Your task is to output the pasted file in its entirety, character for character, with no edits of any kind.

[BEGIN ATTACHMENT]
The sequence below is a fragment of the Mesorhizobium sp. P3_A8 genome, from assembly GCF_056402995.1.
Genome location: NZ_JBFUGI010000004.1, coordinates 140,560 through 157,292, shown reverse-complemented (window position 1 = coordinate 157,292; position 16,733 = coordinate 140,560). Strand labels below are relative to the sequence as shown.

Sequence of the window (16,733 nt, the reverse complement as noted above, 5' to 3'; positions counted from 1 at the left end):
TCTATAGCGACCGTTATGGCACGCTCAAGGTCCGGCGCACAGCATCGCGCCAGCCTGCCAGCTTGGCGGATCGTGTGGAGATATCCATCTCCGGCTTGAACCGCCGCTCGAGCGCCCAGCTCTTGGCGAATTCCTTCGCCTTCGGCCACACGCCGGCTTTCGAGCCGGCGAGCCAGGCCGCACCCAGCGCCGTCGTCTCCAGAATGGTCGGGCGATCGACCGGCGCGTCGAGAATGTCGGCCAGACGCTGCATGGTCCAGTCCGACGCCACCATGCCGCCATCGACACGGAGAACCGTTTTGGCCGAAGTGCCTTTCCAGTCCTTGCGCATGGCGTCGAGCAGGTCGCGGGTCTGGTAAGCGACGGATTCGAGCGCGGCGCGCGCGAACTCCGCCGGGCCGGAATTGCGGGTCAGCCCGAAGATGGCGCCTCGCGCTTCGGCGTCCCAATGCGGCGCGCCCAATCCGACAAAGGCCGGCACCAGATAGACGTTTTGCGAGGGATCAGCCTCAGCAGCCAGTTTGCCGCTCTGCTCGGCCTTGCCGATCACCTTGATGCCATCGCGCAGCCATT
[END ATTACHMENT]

The sequence below is a fragment of the Mesorhizobium sp. P3_A8 genome, from assembly GCF_056402995.1.
Genome location: NZ_JBFUGI010000004.1, coordinates 140,560 through 157,292, shown reverse-complemented (window position 1 = coordinate 157,292; position 16,733 = coordinate 140,560). Strand labels below are relative to the sequence as shown.

Sequence of the window (16,733 nt, the reverse complement as noted above, 5' to 3'; positions counted from 1 at the left end):
TCTATAGCGACCGTTATGGCACGCTCAAGGTCCGGCGCACAGCATCGCGCCAGCCTGCCAGCTTGGCGGATCGTGTGGAGATATCCATCTCCGGCTTGAACCGCCGCTCGAGCGCCCAGCTCTTGGCGAATTCCTTCGCCTTCGGCCACACGCCGGCTTTCGAGCCGGCGAGCCAGGCCGCACCCAGCGCCGTCGTCTCCAGAATGGTCGGGCGATCGACCGGCGCGTCGAGAATGTCGGCCAGACGCTGCATGGTCCAGTCCGACGCCACCATGCCGCCATCGACACGGAGAACCGTTTTGGCCGAAGTGCCTTTCCAGTCCTTGCGCATGGCGTCGAGCAGGTCGCGGGTCTGGTAAGCGACGGATTCGAGCGCGGCGCGCGCGAACTCCGCCGGGCCGGAATTGCGGGTCAGCCCGAAGATGGCGCCTCGCGCTTCGGCGTCCCAATGCGGCGCGCCCAATCCGACAAAGGCCGGCACCAGATAGACGTTTTGCGAGGGATCAGCCTCAGCAGCCAGTTTGCCGCTCTGCTCGGCCTTGCCGATCACCTTGATGCCATCGCGCAGCCATT